Most of the team’s offensive numbers are middle-of-the-pack. In three of the four losses it’s really been poor shooting that has held BSU back, although Shaver’s absence certainly contributed to the loss at Santa Clara. Only in the conference opener at Nevada did the defense let the Broncos down, though credit must be given to the talent and shot making of the Wolf Pack. One thing Boise State has done well is protect the basketball, including only giving it up 8 times against San Jose State. The Spartans are solid defensively, and possess a 7-foot rim protector inside, but they aren’t super aggressive. This is similar to what Utah State will bring to the table. You hate to use the word passive, because it’s a very good defense, but the Aggies aren’t trying to turn you over, they just want to play sound defense, stick to the scouting report, and rebound your misses. Don’t expect a lot of second chance points for the Broncos, but they also won’t beat themselves with turnovers.

Shifting to Utah State, throughout much of their 9-0 start to the season, all the talk was about their smoking hot three-point shooting and how it was unsustainable. That may have been true, but the Aggies have proven in their two league games that they can win in other ways, and that’s the mark of a very good basketball team. Against Air Force on Tuesday, USU attempted only five shots from behind the arc in the first half, connecting on two, in a half in which they scored 44 points. Maybe they were simply taking advantage of the size mismatch against the Falcons, but against a very stout, athletic Fresno State defense, there were only 7 made threes in a double-digit Aggies win.

The shooting numbers are still off the charts. Steven Ashworth, clearly one of the most valuable players in the league to this point, is hitting 54% of his attempts, and there are multiple others that defenses must chase off the 3-point line. When your ‘worst’ shooter from deep is at 36% you are doing pretty darn well. But as highlighted in the paragraph above, USU does much more than just shoot the ball well. It’s a testament to coach Ryan Odom’s offensive system; great spacing, constant movement, crisp passing, and unselfishness. The Aggies 18 assists per game is good for 14th in the nation, with Ashworth, Max Shulga, and Rylan Jones each dishing out around 4 per night.

On Saturday, they will face a rugged Broncos defense that grades out highly in most defensive metrics and has teams shooting very low percentages against them, both inside and from the 3-point line. Much like Utah State, BSU cleans up their defensive glass, allowing very few second shots. In their first two league games, they did have a bit of difficulty guarding playmakers Kenan Blackshear (Nevada) and Omari Moore (San Jose State), who each seemed to get by their defenders and finish at the rim, or find an open teammate when help arrived. As good as Ashworth and the Aggies offense has been, that’s one thing they may lack – a downhill guard who can attack the rim and finish in traffic. That is a bit of an edge for the home team.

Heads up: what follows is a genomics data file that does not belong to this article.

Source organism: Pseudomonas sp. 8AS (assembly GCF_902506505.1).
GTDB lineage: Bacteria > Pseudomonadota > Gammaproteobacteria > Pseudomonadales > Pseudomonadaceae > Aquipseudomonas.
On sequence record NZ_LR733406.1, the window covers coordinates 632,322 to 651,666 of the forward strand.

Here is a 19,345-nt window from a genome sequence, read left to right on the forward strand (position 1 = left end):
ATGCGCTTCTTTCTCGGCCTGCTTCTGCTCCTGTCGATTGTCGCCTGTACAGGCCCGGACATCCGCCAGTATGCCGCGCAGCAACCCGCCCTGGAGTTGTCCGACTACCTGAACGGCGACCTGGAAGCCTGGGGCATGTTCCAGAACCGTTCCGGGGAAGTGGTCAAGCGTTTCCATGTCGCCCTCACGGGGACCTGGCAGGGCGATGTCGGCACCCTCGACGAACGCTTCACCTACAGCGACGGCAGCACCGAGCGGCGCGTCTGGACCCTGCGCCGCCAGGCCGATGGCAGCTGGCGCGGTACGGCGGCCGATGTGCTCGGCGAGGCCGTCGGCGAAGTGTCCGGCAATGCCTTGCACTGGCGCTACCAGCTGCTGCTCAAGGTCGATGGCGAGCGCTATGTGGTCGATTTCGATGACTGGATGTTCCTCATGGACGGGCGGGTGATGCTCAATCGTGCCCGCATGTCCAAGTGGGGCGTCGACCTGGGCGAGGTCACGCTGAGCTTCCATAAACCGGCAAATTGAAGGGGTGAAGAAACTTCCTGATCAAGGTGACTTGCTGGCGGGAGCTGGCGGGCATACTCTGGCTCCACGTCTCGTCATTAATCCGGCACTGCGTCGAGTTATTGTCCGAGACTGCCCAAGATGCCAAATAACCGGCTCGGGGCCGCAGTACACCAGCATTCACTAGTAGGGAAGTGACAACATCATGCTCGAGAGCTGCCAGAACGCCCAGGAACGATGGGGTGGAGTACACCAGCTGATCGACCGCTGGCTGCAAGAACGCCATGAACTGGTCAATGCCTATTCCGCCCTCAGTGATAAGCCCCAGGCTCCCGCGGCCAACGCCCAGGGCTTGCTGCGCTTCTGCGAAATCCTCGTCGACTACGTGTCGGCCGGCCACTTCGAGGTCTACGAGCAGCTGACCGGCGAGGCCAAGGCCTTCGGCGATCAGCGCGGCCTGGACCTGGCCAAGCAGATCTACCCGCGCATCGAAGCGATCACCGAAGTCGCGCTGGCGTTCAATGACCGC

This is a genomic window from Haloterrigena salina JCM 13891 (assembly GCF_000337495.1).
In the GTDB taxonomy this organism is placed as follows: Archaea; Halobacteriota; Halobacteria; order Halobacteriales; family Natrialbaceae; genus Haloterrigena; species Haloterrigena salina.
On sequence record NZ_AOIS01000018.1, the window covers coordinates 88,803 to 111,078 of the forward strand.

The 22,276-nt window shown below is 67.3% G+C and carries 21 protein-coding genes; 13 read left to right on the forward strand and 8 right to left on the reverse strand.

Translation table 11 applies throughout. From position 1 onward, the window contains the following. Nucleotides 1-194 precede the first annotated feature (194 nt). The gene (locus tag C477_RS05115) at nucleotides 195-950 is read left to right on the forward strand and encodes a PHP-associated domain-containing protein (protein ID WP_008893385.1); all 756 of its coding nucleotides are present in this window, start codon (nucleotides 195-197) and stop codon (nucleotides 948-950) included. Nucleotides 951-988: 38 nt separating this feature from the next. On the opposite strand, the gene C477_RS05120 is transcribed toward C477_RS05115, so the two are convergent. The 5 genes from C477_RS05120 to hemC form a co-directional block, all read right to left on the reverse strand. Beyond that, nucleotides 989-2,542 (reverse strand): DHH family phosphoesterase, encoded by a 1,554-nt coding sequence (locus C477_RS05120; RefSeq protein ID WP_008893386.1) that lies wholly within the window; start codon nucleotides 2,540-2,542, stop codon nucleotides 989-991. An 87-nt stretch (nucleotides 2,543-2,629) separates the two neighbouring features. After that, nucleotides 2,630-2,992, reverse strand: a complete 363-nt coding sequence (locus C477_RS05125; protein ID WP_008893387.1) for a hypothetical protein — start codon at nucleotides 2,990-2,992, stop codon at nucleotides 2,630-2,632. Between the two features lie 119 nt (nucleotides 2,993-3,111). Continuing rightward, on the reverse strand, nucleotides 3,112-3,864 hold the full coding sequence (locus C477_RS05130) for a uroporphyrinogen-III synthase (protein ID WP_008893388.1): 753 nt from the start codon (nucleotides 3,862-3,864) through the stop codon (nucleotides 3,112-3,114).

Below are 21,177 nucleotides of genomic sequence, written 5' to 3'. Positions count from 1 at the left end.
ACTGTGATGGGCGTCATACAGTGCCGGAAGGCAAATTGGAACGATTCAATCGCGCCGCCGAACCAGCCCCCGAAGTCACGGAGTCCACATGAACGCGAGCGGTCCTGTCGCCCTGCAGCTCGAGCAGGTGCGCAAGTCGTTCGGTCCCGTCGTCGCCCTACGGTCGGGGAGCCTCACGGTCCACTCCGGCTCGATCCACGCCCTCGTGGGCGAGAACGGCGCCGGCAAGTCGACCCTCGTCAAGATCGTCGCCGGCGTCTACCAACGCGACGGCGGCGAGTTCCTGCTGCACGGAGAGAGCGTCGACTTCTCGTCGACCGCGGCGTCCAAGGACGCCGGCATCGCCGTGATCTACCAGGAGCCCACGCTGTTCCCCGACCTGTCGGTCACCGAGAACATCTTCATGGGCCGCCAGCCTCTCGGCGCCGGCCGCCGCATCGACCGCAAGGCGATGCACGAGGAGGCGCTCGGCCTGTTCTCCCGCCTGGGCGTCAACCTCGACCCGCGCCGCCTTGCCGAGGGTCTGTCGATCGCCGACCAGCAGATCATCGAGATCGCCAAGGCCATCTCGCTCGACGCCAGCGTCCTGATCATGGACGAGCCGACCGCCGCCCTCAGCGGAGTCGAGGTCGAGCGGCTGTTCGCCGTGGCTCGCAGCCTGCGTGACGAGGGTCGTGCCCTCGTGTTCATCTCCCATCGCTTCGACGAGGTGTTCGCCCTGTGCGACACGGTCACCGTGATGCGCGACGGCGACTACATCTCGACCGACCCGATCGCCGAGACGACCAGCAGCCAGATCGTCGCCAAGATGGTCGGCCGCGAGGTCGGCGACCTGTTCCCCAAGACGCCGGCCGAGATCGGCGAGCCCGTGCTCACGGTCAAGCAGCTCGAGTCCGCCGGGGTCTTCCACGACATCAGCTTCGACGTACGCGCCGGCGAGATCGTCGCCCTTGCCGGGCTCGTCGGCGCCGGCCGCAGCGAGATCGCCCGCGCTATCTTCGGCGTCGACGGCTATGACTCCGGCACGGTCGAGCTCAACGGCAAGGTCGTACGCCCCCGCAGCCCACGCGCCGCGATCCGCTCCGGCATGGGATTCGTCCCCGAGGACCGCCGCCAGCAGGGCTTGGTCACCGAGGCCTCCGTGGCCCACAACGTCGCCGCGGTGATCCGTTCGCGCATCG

This one should be a dandy, and action packed. Utah State plays at a fast pace, and while Boise State prefers to operate in the half court in crunch time, they are fine getting up and down the floor for stretches of games. The depth advantage goes to USU. Odom gives significant minutes to eight players, and seems comfortable with nine. Rice and the Broncos on the other hand are pretty much settled into a seven man rotation barring foul trouble, which did affect their game versus Nevada (and about half of the other MWC games thus far). BSU has also won four straight in this rivalry, with sweeps in each of the last two seasons, so there may be some payback on the minds of the Aggies. Still, it’s hard to look beyond the home court edge here. Both teams are battle tested, and have won and lost close games. There is no reason to think this one won’t be tight for 40 minutes either. Who is going to make the last big shot? It says here it’s going to be Boise State, and the Broncos hold serve on their home court in a thriller.

Prediction: Boise State 72 Utah State 68